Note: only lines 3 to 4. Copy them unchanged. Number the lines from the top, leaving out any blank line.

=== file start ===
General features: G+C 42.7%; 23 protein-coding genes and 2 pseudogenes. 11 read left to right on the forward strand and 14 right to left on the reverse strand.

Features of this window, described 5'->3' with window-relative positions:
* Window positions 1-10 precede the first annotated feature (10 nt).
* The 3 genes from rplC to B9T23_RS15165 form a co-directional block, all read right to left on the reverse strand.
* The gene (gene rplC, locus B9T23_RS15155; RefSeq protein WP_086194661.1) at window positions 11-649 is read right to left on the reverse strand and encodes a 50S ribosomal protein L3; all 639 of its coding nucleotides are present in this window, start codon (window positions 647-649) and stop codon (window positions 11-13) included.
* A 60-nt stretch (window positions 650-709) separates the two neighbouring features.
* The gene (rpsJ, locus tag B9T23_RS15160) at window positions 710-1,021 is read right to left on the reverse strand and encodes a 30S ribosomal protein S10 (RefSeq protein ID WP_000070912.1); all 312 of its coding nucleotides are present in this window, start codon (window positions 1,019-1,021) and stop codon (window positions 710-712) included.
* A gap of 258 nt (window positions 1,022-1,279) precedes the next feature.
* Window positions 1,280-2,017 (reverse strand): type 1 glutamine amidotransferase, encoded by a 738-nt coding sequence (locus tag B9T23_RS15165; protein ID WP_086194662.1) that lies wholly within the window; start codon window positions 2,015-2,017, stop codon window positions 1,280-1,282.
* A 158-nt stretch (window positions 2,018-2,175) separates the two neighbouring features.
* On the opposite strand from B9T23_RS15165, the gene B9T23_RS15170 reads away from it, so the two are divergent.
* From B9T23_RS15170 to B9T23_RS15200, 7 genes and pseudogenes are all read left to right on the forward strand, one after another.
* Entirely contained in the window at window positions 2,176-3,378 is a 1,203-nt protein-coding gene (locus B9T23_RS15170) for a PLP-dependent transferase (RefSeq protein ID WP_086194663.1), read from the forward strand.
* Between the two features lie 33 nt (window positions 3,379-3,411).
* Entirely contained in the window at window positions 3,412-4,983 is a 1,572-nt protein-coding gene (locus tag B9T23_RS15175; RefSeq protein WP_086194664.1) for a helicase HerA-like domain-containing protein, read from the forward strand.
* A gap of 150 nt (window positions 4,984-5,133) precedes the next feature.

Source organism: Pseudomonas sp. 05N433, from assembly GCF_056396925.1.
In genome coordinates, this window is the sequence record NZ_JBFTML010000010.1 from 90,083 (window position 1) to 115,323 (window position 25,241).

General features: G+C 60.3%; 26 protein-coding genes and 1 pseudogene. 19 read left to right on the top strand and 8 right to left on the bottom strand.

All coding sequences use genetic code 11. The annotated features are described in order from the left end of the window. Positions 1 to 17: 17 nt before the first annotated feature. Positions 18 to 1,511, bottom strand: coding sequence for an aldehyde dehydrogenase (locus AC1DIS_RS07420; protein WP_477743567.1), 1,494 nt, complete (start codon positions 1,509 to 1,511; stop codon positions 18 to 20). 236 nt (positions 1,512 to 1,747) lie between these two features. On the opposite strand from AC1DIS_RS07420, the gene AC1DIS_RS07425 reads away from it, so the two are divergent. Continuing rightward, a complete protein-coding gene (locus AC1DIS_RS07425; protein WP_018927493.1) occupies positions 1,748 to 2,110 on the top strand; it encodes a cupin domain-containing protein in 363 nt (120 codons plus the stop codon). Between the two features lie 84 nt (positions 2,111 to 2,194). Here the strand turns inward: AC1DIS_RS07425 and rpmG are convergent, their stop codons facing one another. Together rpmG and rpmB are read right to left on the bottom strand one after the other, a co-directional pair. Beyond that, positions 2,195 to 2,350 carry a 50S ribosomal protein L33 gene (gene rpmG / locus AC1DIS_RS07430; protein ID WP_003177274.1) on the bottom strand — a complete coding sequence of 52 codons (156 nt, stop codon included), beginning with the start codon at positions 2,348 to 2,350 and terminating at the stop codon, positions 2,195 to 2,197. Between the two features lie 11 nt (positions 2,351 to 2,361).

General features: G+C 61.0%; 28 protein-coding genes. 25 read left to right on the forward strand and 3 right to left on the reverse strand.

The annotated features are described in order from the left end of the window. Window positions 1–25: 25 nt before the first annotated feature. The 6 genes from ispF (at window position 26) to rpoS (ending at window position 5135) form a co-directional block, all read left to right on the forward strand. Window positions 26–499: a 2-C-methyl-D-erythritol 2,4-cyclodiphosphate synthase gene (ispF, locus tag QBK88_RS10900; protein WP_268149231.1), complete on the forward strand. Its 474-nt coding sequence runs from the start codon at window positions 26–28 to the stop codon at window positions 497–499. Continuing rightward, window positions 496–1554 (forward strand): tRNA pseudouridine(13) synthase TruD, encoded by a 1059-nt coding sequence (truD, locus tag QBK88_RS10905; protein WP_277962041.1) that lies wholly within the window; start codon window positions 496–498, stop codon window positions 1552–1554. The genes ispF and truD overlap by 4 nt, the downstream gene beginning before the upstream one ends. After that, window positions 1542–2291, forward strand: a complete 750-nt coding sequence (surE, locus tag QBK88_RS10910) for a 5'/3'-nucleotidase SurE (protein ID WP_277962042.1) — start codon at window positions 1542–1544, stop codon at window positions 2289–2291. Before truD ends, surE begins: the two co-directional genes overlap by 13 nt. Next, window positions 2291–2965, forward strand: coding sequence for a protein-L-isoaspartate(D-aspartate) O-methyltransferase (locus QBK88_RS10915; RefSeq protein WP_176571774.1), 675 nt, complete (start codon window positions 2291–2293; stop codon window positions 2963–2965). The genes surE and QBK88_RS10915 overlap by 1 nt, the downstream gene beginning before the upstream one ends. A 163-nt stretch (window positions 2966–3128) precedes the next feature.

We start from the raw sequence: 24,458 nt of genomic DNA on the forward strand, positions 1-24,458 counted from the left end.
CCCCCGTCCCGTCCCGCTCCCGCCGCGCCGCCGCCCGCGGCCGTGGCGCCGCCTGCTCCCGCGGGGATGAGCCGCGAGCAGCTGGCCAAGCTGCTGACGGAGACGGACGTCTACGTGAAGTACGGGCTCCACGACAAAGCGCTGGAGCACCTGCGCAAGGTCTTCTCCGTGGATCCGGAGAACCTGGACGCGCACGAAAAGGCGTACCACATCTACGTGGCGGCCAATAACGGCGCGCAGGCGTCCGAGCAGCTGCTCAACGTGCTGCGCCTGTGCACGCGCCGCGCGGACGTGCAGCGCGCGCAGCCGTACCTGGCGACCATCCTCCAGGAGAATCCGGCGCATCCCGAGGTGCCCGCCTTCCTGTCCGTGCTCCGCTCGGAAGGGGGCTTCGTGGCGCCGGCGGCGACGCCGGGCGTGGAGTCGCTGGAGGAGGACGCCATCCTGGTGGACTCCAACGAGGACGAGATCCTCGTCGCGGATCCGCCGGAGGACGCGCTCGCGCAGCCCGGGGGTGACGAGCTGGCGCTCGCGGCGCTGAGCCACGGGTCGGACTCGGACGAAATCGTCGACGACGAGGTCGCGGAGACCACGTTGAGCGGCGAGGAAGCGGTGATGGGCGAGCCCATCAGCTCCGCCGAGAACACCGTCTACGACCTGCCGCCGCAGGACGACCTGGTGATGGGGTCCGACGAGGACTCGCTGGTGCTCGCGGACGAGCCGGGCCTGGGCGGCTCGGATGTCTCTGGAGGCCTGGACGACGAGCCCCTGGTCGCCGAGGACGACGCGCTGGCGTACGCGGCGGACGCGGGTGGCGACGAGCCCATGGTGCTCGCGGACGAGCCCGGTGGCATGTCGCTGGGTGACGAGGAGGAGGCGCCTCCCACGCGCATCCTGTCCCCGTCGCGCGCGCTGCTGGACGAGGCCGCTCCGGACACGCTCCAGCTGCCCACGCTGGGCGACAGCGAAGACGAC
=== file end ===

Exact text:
* Window positions 1-10 precede the first annotated feature (10 nt).
* The 3 genes from rplC to B9T23_RS15165 form a co-directional block, all read right to left on the reverse strand.